When you look in the mirror, your gaze takes in a human form. Yet the human body is comprised of 10 times more microbial cells than human ones. These single-celled organisms inhabit our skin, mucous membranes, and gut, and while they can often promote health, they can also lead to disease.
To probe the sometimes-harmonious, sometimes-detrimental relationship between microbes and their human and animal hosts, in 2013, the School of Veterinary Medicine launched the Center for Host-Microbial Interactions (CHMI). The Center, headed by Christopher Hunter and Dan Beiting, offers training as well as logistical and financial support to faculty and students planning to use cutting-edge genomics to address pressing microbiological questions.
In December, the Center announced the latest round of pilot research projects, supported by a donation from Robert and Hope Sheft. These three studies, selected from a robust pool of 19 applications, will entail collaborative, creative research in the emerging world of “big data” in which whole genomes can be sequenced for just a few thousand dollars.
Dieter Schifferli, a professor of microbiology at Penn Vet, plans to use his grant funding to embark on a study of Salmonella—specifically the strains that can lead to potentially fatal sepsis.
“For many years, I have been a ‘wet lab’ type of researcher,” says Schifferli, “but the biological field is moving in the direction of genomics.”
Schifferli’s study will make use of the Vet School’s bank of roughly 50,000 strains of Salmonella. By fully sequencing strains selected from this collection, he will look at how differences in certain genes may explain why, for example, one strain is better at colonizing the intestine than another.
“Some strains of Salmonella can make a person sick for a few days, while others can lead to septicemic shock and death,” Schifferli says. “With this grant, we’re hoping to better understand what makes certain strains of Salmonella more aggressive.”
Narayan Avadhani, the Harriet Ellison Woodward Professor of Biochemistry at Penn Vet, is using the CHMI support to understand how the microbiome—the population of microbes living in a human or animal—influences alcoholic liver disease.
“In the U.S. and many other countries,” Avadhani says, “most liver disease arises from alcohol or drug-induced toxicity. Consequently, many labs, including ours, have focused on studying alcohol metabolism in the liver.”
Yet research by Avadhani and colleagues has suggested that the problem may begin in the intestines, before alcohol even reaches the liver. Gut bacteria break down a considerable amount of ingested alcohol into aldehyde, a reactive compound that is a major contributor to liver disease and cancer. Aldehyde damages the layer of cells that line the intestine, allowing bacterial signaling molecules and other inflammatory molecules to enter the bloodstream, inducing liver toxicity.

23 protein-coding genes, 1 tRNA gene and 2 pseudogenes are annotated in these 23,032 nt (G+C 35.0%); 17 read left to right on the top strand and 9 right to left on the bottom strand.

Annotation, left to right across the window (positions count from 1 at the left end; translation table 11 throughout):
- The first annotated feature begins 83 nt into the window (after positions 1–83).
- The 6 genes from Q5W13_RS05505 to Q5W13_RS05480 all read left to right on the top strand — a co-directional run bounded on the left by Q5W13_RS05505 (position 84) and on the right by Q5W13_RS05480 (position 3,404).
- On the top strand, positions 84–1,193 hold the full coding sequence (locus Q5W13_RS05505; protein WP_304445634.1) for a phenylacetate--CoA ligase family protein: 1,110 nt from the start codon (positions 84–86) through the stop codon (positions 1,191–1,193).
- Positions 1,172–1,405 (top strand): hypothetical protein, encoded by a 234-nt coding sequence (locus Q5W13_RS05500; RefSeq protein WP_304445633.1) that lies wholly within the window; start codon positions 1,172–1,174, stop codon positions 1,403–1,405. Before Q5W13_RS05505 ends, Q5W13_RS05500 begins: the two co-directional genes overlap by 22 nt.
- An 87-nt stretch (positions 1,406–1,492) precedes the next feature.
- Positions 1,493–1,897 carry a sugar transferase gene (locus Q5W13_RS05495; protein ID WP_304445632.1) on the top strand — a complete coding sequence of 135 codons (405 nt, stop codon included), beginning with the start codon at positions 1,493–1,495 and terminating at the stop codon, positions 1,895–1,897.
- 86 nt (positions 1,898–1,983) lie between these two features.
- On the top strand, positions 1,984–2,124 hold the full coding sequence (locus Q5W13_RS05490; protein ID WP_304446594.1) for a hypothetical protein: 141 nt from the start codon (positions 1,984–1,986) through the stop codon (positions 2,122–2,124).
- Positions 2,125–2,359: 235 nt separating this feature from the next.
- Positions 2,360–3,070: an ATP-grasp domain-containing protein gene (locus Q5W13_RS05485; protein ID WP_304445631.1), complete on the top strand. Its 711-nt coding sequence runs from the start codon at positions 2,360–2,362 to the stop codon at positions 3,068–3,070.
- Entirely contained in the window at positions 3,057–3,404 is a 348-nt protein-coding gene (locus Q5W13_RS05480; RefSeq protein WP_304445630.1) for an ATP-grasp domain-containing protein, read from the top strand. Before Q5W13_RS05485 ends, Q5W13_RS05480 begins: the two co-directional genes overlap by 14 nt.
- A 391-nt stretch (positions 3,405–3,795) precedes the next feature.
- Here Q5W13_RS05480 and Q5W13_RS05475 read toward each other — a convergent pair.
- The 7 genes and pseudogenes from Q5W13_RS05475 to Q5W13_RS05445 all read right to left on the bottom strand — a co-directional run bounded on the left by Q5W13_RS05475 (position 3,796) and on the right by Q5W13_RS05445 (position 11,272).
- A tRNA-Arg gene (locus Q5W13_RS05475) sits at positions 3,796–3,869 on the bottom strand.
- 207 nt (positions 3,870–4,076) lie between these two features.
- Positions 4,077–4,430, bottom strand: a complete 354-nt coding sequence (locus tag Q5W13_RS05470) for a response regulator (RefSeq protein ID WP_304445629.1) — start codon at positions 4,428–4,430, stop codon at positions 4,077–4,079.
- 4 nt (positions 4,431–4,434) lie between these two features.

Avadhani’s lab will use a mouse model to study how the microbiome affects the degree to which alcohol promotes gut permeability and liver toxicity. He hopes the findings will translate to humans, explaining why some individuals are more prone to alcohol-induced toxicity and liver disease.
Thomas Schaer and Dipti Pitta, both researchers at Penn Vet’s New Bolton Center, co-lead the third CHMI pilot. Their work builds off scientific investigations that have pointed to associations between infections in the gums and infections in prosthetic joints, despite the connection between the two remaining unclear.
“We know that certain human patients have bacteria that are normally associated with gum disease in their knee cartilage,” Schaer says. “I started to become curious: Do we have something similar in other animal species?”
Schaer and Pitta will investigate the oral microbiomes of miniature pigs, which naturally develop gum disease much like humans do. They plan to characterize the “normal” oral microbiome and see what happens when this healthy flora goes awry by transferring bacteria from pigs with gum disease to the gums of young, healthy animals. They’ll also be looking to see if some of these oral pathogens crop up in the animals’ knee cartilage.
“We have to be cautious in how we interpret our data,” says Schaer, “but ultimately we’d like to try to find out if periodontal disease influences the course of cartilage degeneration, such as in osteoarthritis, following an injury.”
Beiting says one goal for these pilot projects is to help researchers leverage their findings into additional grant support. That’s precisely what happened for Penn Vet’s Tracy Bale, who recently won a significant NIH award to study the connection between a mother’s vaginal microbiome and her offspring’s brain development.
“The CHMI pilot award allowed us to fund the initial studies that produced key preliminary data for our NIH grant application,” says Bale. “And the CHMI as an entity was just as instrumental in [the NIH] being extremely excited about our proposal. They could easily see the serious investment that the school had made in this area, and that bolsters their confidence in the collaborative expertise we bring together for this work.”